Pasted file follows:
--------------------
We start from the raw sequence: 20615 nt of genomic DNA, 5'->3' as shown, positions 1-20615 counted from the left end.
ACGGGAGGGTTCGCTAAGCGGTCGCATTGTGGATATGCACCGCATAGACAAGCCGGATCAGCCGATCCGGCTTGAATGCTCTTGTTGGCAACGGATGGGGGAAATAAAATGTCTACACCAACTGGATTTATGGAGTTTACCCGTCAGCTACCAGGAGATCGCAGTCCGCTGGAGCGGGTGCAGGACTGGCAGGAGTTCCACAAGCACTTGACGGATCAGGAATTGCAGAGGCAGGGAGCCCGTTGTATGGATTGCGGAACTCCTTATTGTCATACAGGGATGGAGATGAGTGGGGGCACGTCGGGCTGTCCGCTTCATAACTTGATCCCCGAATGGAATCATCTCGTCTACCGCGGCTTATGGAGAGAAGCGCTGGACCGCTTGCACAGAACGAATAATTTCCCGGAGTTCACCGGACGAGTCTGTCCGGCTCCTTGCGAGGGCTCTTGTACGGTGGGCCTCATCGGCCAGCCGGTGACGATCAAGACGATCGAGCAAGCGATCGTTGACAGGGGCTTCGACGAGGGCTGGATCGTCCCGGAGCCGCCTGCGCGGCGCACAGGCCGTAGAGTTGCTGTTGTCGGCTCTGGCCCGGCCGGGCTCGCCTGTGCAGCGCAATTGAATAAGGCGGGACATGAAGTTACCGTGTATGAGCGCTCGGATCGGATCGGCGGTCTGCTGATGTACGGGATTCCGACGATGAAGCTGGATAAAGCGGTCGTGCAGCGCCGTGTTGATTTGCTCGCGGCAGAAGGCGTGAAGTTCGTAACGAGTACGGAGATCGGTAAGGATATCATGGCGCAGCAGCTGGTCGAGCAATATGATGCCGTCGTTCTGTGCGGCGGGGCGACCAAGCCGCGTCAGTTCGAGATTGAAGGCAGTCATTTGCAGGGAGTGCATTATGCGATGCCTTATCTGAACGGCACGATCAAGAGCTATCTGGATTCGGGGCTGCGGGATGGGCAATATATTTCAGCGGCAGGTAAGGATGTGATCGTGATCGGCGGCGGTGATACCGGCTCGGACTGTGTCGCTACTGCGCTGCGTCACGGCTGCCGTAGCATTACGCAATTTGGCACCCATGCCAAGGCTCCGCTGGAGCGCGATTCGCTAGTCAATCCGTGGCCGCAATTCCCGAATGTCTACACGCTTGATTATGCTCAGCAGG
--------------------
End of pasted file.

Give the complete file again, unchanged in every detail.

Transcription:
We start from the raw sequence: 20615 nt of genomic DNA, 5'->3' as shown, positions 1-20615 counted from the left end.
ACGGGAGGGTTCGCTAAGCGGTCGCATTGTGGATATGCACCGCATAGACAAGCCGGATCAGCCGATCCGGCTTGAATGCTCTTGTTGGCAACGGATGGGGGAAATAAAATGTCTACACCAACTGGATTTATGGAGTTTACCCGTCAGCTACCAGGAGATCGCAGTCCGCTGGAGCGGGTGCAGGACTGGCAGGAGTTCCACAAGCACTTGACGGATCAGGAATTGCAGAGGCAGGGAGCCCGTTGTATGGATTGCGGAACTCCTTATTGTCATACAGGGATGGAGATGAGTGGGGGCACGTCGGGCTGTCCGCTTCATAACTTGATCCCCGAATGGAATCATCTCGTCTACCGCGGCTTATGGAGAGAAGCGCTGGACCGCTTGCACAGAACGAATAATTTCCCGGAGTTCACCGGACGAGTCTGTCCGGCTCCTTGCGAGGGCTCTTGTACGGTGGGCCTCATCGGCCAGCCGGTGACGATCAAGACGATCGAGCAAGCGATCGTTGACAGGGGCTTCGACGAGGGCTGGATCGTCCCGGAGCCGCCTGCGCGGCGCACAGGCCGTAGAGTTGCTGTTGTCGGCTCTGGCCCGGCCGGGCTCGCCTGTGCAGCGCAATTGAATAAGGCGGGACATGAAGTTACCGTGTATGAGCGCTCGGATCGGATCGGCGGTCTGCTGATGTACGGGATTCCGACGATGAAGCTGGATAAAGCGGTCGTGCAGCGCCGTGTTGATTTGCTCGCGGCAGAAGGCGTGAAGTTCGTAACGAGTACGGAGATCGGTAAGGATATCATGGCGCAGCAGCTGGTCGAGCAATATGATGCCGTCGTTCTGTGCGGCGGGGCGACCAAGCCGCGTCAGTTCGAGATTGAAGGCAGTCATTTGCAGGGAGTGCATTATGCGATGCCTTATCTGAACGGCACGATCAAGAGCTATCTGGATTCGGGGCTGCGGGATGGGCAATATATTTCAGCGGCAGGTAAGGATGTGATCGTGATCGGCGGCGGTGATACCGGCTCGGACTGTGTCGCTACTGCGCTGCGTCACGGCTGCCGTAGCATTACGCAATTTGGCACCCATGCCAAGGCTCCGCTGGAGCGCGATTCGCTAGTCAATCCGTGGCCGCAATTCCCGAATGTCTACACGCTTGATTATGCTCAGCAGG